Iwamura is moving from third base to second this season and spoke of the move.
"Of course I'm more comfortable at third base," Iwamura said. "But if the team needs me at second, I'm more than willing to do it. It's a challenge to me, but if Wiggy can do it, I can do it."
Iwamura smiled after dealing out a dig at former Rays teammate and friend Ty Wigginton, who played a lot of second base for the Rays before getting traded to the Astros. Jokes aside, Iwamura sounded comfortable with the change.
"Playing second base takes more range, fielding-wise. It could be good for me, it will make me stay in shape," Iwamura said.
Iwamura looked more at ease than he did a year earlier when he was just beginning his first season in the Major Leagues after coming over from Japan.
"Last year I was real nervous because I didn't know anybody or anything about the team," Iwamura said. "I'm more relaxed this year."
Iwamura hit .285 with seven home runs and 34 RBIs in his initial campaign with the Rays. Those are decent numbers, but numbers that fell short of Iwamura's personal standards.
"I was not satisfied last year with my offense," Iwamura said. "Last year I got hurt and I missed some games. This year, I want to stay healthy and play in as many games as possible without any break."
Zobrist ready: Ben Zobrist began the 2007 season as the Rays' shortstop, starting 13 of the team's first 17 games before starting just two of the next 17 prior to his being optioned to Triple-A Durham. The Rays recalled him on July 29, but he suffered an oblique injury on Aug. 18 that ended his disappointing season. Zobrist hit just .155 with one home run and nine RBIs in 31 games with the Rays.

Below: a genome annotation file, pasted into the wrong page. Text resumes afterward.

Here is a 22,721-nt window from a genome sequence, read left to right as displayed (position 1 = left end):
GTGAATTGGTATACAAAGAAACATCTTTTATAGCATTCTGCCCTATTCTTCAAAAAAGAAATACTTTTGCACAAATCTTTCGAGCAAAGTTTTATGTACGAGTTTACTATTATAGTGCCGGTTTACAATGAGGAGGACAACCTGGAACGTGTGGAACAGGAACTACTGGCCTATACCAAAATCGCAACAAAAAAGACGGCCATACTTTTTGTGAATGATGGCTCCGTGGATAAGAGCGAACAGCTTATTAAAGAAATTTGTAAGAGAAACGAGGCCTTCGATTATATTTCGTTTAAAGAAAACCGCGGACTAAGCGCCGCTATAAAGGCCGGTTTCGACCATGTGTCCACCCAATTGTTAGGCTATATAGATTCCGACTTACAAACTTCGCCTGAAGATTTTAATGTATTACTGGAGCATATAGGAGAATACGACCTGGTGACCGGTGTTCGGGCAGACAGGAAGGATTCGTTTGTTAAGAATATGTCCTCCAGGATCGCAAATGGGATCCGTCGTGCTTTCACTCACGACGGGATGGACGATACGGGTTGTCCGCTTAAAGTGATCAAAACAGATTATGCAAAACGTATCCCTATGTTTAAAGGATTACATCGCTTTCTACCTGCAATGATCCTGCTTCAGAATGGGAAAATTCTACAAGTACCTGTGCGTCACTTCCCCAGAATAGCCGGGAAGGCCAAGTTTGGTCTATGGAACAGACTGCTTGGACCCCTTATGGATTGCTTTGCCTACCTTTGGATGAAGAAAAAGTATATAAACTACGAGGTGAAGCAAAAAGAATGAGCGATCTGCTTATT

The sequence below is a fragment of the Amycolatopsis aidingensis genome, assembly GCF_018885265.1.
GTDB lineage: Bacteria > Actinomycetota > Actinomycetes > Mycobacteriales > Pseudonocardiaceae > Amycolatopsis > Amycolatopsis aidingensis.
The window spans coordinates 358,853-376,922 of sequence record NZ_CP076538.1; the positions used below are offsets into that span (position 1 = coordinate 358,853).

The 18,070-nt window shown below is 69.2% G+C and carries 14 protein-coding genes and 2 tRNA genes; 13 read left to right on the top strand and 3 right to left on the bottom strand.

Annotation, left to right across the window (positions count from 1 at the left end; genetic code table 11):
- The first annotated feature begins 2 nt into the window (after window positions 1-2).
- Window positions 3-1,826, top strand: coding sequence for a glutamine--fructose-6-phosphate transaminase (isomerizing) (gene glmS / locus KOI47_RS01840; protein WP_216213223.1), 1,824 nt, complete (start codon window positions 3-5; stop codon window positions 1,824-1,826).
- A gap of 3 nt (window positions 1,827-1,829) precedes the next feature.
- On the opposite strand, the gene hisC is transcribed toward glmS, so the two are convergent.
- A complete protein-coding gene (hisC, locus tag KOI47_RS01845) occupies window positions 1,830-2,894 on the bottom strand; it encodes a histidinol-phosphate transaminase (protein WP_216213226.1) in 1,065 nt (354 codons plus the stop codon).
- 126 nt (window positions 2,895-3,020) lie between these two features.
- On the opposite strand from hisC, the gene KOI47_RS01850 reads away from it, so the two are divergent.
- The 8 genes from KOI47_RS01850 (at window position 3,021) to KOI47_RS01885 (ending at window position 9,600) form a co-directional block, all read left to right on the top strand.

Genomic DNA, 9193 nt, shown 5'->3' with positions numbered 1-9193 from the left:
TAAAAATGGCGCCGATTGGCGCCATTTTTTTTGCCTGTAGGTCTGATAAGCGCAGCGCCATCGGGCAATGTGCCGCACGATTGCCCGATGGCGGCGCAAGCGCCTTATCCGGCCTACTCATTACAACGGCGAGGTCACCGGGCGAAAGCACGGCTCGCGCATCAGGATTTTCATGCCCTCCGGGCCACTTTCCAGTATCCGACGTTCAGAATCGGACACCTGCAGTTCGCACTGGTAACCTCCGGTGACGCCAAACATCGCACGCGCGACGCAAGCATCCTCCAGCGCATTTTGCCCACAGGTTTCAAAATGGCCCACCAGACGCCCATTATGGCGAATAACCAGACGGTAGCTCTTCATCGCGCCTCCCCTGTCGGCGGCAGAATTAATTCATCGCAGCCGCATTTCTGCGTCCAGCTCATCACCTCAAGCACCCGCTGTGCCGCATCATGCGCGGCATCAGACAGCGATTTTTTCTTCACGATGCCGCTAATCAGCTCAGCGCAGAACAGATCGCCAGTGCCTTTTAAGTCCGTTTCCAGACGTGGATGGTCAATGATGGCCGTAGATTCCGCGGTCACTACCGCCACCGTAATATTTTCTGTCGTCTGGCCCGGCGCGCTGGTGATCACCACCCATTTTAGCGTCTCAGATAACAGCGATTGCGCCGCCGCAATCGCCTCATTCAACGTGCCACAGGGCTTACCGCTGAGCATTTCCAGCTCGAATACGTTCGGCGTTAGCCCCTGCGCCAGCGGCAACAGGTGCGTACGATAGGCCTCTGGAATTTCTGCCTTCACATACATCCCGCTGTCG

Now Zobrist finds himself in competition to win a backup infield job. When asked what he learned from last season that could be applied to this season, the soft-spoken Zobrist smiled.
"I don't think I really had to apply it too much on my own, it got applied to me last year," Zobrist said. "It's just learning how to fail. Learning how to fail and to move on after the failure, to keep going, keep striving to get better and to use the failure actually as a positive. I learned that from the experience. I don't think I would have learned it from just knowing about the experience."
Zobrist can play all of the infield positions, even first base, but he said the Rays haven't defined what they want from him yet.
"I think it's just more of a role player position," Zobrist said. "As far as being ready, whatever they want me to do, once I hear it, I'll just get in there and do it. It might not be in the same capacity as it was last year. Just be ready for anything."
Cali boys: Matt Garza got James Shields' immediate seal of approval by being from California.
"He's a Cali boy," said Shields, who also hails from the Golden State.
Shields smiled when asked if a team can have too many "Cali" boys.
"You can never have too many Cali boys," Shields said. "But it's good. We're going to be all right this year."
Backup catcher: Rays manager Joe Maddon has confirmed that Shawn Riggans is the favorite for the backup catcher's job, and he spoke about what he's looking for from the backup.
"The backup guy should be pretty effective defensively," Maddon said. "It's not an easy position. The guys that do it well make it look easy, but it's not easy. Part of their job really is to help the starting catcher. ... It's like a good backup quarterback in football."
Bill Chastain is a reporter for MLB.com. This story was not subject to the approval of Major League Baseball or its clubs.